From birth to two years, the infant must learn to use senses and motor skills in order to perceive the world and interpret mental actions. From two to six years, children use their own mind and language to understand the world from their own point of view. During this stage, caregivers must allow the child to communicate as frequently and as efficiently as possible as language is the key to categorizing and understanding the world (Bile 2004). Then during six years to 11 years, children begin to think logically, interpret experiences, and learn scientific ideas.

Finally, from 12 years to adulthood, adolescents and adults are able to think logically during situations that they have never been exposed to. This stage develops one’s ethics, morals, and social skills through experience (Berger 2010). Regardless of the difference between Erosion’s, Fraud’s, and Piglet’s theories, they all support the concept of multidimensional development and life-span perspective of human development. Continuing on, the next insight is that development is multifunctional. This aspect infers that development occurs within many contexts, like physical surroundings.

This can be influenced by climate, noise, population, geography, or socioeconomic status (Berger 2010). Furthermore, development is multicultural. This “culture” is referred to as “the patterns of behavior that are passed from one generation to the next” (Berger 2010). A group may be members of a nation, members within a certain region, a city, a neighborhood, a team, a class, etc. Growing up in different cultures can immensely impact the development of an individual. For example, when I first began to attend the University of Michigan in Ann Arbor, I noticed there were students from all over the country.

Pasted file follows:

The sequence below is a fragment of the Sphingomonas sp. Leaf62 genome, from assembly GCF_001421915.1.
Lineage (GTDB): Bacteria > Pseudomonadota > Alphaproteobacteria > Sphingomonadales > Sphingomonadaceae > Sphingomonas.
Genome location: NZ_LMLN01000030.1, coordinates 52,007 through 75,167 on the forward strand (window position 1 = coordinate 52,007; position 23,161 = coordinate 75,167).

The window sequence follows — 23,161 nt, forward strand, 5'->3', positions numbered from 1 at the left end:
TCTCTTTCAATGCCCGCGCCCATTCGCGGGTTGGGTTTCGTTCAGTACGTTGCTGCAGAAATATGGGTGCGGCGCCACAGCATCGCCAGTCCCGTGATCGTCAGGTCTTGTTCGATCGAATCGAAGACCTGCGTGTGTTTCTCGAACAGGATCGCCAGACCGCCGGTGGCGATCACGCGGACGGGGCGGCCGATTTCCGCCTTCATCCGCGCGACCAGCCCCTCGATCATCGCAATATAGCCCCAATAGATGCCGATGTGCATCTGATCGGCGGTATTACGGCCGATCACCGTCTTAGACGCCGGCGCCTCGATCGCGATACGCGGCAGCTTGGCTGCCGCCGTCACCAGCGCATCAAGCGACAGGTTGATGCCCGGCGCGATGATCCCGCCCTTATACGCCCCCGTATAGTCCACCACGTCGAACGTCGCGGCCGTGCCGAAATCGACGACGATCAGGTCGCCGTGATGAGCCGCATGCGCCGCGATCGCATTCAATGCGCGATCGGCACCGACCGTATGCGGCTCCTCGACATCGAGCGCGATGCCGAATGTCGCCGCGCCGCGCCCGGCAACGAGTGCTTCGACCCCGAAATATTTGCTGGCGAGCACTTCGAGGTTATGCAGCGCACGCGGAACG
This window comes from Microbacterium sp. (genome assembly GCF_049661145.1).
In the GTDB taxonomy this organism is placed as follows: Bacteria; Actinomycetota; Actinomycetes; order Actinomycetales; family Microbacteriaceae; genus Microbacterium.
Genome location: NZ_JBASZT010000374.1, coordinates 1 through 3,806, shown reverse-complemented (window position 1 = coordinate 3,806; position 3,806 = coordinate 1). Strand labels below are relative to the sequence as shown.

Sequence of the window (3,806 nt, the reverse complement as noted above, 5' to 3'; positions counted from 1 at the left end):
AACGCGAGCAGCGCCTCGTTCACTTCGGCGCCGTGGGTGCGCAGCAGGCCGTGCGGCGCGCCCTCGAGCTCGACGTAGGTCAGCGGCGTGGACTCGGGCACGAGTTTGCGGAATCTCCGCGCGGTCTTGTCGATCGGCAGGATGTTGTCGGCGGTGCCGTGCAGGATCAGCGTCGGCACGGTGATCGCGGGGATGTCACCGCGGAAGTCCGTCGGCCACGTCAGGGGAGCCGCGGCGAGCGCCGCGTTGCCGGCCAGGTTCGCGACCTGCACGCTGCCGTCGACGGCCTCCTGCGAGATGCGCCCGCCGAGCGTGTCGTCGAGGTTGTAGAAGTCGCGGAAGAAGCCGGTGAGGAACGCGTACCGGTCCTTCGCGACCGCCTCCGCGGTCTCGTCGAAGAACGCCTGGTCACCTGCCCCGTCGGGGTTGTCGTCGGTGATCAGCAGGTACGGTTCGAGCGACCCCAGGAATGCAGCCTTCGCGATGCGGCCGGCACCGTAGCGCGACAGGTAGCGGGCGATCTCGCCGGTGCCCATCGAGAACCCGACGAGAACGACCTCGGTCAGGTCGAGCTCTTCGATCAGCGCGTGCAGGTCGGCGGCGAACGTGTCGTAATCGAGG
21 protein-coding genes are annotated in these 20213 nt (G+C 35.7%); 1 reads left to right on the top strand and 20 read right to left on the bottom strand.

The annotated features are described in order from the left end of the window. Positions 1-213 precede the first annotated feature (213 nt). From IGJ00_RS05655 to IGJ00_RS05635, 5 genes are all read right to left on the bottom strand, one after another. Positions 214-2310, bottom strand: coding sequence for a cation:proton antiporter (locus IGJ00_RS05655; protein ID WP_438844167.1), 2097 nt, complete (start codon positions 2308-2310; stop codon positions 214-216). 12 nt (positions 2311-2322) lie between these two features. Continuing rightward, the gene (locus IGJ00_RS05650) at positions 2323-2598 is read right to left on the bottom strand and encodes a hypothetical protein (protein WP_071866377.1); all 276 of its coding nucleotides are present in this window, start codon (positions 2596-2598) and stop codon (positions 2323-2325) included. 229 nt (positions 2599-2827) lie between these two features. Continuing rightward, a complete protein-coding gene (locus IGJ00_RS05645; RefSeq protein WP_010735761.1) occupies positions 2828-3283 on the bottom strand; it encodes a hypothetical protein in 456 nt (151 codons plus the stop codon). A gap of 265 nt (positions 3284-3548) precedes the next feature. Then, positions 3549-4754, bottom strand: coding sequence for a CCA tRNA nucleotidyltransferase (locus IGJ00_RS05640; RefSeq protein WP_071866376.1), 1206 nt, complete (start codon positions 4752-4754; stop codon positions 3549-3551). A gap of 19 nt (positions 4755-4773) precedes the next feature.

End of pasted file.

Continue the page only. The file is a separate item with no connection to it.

Some students (mostly from New York) were very prepared for college as most of their high schools ran trimesters and quicker paced classes. These students had an advantage due to experience which was a direct impact of where they grew up. Another insight is that development is multidisciplinary. This means that there are many disciplines to be studied in order to understand the difference in development among individuals. Genetics, neuroscience, biology, medicine, economics, religion, psychology, education, and many other areas play a vast role in placement (Berger 2010).

According to Ballets, Lindbergh, and Staggering, evolution, genetics, and environment go hand in hand for development. During the younger years, these aspects play their largest roles. Environment can directly affect the expression of certain genes, and as one ages, the functionality of changing gene expression decreases. In other words, the genes that your body expresses earlier in life (which can be a combination of predisposed expression as well as environment) tend to be more difficult to shut off later in life regardless of environment, and vice versa.

Also, environment can help explain how some individuals who have the same genetics (twins) act very differently (Ballets 1999). It has been discovered that all controlled through varied gene expression, which is altered by different environmental exposure and cues (Berger 2010). Finally, we have plasticity. Development is plastic because human characteristics can be shaped to a certain extent, but still maintain a certain level of identity. This is realistic because it supports the notion that an individual is capable of changing, but one can only build off of the base of what came before (Berger 2010).